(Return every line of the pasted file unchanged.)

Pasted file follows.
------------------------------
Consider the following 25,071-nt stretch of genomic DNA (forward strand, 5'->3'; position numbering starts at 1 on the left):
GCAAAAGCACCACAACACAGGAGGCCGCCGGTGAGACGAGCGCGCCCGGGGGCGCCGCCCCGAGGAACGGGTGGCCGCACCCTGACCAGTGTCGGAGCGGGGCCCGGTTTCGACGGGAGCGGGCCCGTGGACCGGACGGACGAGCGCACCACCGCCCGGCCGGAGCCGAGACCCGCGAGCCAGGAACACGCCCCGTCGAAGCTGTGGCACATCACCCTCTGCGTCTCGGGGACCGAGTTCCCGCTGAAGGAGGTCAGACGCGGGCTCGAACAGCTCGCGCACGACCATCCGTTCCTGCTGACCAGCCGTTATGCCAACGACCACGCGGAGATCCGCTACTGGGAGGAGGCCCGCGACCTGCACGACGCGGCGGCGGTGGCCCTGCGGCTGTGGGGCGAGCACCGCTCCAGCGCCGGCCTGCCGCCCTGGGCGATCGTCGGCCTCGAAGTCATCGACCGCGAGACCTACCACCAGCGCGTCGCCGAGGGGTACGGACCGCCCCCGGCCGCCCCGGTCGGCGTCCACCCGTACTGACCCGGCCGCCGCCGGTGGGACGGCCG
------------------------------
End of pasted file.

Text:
Consider the following 25,071-nt stretch of genomic DNA (forward strand, 5'->3'; position numbering starts at 1 on the left):
GCAAAAGCACCACAACACAGGAGGCCGCCGGTGAGACGAGCGCGCCCGGGGGCGCCGCCCCGAGGAACGGGTGGCCGCACCCTGACCAGTGTCGGAGCGGGGCCCGGTTTCGACGGGAGCGGGCCCGTGGACCGGACGGACGAGCGCACCACCGCCCGGCCGGAGCCGAGACCCGCGAGCCAGGAACACGCCCCGTCGAAGCTGTGGCACATCACCCTCTGCGTCTCGGGGACCGAGTTCCCGCTGAAGGAGGTCAGACGCGGGCTCGAACAGCTCGCGCACGACCATCCGTTCCTGCTGACCAGCCGTTATGCCAACGACCACGCGGAGATCCGCTACTGGGAGGAGGCCCGCGACCTGCACGACGCGGCGGCGGTGGCCCTGCGGCTGTGGGGCGAGCACCGCTCCAGCGCCGGCCTGCCGCCCTGGGCGATCGTCGGCCTCGAAGTCATCGACCGCGAGACCTACCACCAGCGCGTCGCCGAGGGGTACGGACCGCCCCCGGCCGCCCCGGTCGGCGTCCACCCGTACTGACCCGGCCGCCGCCGGTGGGACGGCCG